• That’s awesome! It’s so cool when people make progress in a few areas because there is a lot of synergy when they are combined. Best of luck on the Etsy shop! I know a few people who have built really fun, interesting income there that fits their life.

  7. Financial freedom is something that would have never occured to me 5 years ago, and now I’m here. Not quite financially independent, but I have the freedom to do only the work that I want to do which is an incredible privilege and joy.

    • Being able to just do the work you want to do is HUGE! Congrats on making so much progress in 5 years. It’s amazing how much ground we can cover to really start to custom build our life. Even moving each of these levers a bit over a few years can create so many options.

  8. I’m working hard on my graphic design side-hustle to get it more lucrative and passive. My goal is to get it to $1000 a month. With that, my savings, a pension, and ‘possible’ social security if it survives I’ll be set.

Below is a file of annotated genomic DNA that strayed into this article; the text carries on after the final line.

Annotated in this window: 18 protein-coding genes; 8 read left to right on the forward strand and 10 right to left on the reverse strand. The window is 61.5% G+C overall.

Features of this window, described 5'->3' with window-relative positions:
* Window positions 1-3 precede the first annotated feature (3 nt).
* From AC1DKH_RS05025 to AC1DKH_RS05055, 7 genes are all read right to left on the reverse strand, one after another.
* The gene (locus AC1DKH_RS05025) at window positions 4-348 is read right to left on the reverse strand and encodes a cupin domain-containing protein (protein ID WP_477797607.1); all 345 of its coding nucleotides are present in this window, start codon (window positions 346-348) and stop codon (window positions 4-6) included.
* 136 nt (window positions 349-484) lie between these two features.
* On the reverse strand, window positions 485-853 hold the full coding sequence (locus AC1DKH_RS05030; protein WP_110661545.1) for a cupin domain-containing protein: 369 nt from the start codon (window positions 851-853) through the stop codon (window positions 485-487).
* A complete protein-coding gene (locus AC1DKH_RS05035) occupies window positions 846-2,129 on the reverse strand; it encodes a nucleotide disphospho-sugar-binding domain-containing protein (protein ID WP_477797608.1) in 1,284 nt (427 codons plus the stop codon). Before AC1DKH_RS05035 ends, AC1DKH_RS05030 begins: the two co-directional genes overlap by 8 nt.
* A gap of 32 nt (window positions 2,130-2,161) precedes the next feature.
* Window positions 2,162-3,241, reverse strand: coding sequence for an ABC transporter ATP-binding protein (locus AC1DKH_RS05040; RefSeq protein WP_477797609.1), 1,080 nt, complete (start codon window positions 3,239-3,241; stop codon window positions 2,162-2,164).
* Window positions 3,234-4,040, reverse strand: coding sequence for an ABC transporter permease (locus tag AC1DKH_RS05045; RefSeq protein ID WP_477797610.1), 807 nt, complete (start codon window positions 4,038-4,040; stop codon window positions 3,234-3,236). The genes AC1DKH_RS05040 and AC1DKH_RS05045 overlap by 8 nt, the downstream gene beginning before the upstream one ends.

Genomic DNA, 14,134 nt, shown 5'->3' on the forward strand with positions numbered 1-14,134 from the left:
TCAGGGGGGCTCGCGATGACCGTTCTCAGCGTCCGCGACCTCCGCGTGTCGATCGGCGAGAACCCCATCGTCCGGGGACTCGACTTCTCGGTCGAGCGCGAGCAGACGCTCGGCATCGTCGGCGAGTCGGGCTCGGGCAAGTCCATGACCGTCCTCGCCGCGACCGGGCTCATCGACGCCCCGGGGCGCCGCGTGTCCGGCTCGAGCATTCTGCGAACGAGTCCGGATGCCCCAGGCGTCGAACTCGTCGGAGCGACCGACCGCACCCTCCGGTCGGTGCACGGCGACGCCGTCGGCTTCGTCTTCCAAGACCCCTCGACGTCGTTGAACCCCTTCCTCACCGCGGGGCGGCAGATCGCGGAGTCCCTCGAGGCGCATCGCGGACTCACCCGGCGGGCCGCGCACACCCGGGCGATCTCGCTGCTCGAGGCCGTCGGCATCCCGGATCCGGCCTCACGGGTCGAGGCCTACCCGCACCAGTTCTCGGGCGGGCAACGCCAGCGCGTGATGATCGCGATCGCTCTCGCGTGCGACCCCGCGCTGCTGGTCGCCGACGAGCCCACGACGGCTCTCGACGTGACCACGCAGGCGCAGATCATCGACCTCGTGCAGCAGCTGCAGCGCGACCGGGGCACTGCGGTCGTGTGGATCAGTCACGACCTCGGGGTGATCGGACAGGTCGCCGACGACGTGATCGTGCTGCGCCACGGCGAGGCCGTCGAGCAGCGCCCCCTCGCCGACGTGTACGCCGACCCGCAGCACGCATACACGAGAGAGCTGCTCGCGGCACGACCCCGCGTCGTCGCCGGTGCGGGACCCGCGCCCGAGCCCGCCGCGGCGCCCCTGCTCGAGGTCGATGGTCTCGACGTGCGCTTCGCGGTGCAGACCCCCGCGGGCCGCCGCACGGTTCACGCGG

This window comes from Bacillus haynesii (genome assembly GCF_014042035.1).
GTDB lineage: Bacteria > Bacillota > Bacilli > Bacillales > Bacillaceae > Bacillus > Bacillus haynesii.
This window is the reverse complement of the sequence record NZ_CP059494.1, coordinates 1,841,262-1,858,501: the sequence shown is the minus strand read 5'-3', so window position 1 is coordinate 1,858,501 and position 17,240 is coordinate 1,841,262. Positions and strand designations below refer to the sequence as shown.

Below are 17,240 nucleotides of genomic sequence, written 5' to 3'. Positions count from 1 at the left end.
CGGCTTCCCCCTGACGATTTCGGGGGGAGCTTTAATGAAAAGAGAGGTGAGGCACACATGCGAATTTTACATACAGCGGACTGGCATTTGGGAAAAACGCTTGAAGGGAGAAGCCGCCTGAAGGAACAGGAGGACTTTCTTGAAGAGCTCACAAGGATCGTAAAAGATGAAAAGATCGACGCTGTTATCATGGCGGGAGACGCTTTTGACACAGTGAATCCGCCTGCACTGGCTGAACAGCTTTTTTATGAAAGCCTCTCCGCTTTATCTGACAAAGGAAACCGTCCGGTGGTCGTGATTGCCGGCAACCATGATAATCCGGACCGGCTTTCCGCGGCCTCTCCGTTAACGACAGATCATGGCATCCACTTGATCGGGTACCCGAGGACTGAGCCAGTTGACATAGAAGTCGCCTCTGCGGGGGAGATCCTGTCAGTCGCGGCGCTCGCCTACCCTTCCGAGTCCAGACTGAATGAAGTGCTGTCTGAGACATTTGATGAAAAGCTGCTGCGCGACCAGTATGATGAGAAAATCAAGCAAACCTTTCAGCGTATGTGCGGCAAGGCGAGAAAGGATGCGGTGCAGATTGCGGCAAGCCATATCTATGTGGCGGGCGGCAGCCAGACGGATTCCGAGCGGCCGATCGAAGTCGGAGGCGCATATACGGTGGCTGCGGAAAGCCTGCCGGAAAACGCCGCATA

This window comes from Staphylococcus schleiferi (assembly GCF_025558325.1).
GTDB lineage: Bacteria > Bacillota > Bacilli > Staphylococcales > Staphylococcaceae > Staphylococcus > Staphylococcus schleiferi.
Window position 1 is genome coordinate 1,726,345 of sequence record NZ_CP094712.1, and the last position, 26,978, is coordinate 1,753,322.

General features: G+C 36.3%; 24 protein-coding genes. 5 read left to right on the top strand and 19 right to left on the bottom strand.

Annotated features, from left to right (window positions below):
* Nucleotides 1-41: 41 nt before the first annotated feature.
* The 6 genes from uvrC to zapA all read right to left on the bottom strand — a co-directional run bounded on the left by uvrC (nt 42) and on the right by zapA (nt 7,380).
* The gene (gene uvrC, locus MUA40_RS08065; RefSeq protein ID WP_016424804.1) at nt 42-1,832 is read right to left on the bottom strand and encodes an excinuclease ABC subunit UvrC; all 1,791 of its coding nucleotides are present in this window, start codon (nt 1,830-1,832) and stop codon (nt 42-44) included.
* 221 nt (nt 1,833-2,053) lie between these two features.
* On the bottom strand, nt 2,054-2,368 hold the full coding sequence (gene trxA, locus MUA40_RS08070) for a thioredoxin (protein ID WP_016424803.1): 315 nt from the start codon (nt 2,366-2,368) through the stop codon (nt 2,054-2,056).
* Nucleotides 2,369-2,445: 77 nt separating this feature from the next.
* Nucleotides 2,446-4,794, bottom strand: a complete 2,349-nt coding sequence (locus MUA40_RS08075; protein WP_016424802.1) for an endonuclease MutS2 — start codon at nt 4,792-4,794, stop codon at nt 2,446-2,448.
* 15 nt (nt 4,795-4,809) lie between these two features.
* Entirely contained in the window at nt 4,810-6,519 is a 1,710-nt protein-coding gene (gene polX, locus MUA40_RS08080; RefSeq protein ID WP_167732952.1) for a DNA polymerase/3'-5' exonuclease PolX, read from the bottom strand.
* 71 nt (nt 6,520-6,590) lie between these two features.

• $1000 a month is a great goal! It’s amazing how even that amount of money can really add so many options and make things possible. It’s awesome that you are finding a way to take something you are passionate about and not just creating income but making it more passive.

  9. Wonderful summary and love that you added step #7 as well. Mastering step #7 is the thing that will keep you engaged, happy and young! Working on pillars 1-5 (/6) gives you all the freedom you need to fully concentrate on taking on step #7. Financial Independence can be the key to making one more leap up on Maslows’ pyramid and pursue your true passion – self-actualization. I’m working on step #7 since last summer and love it!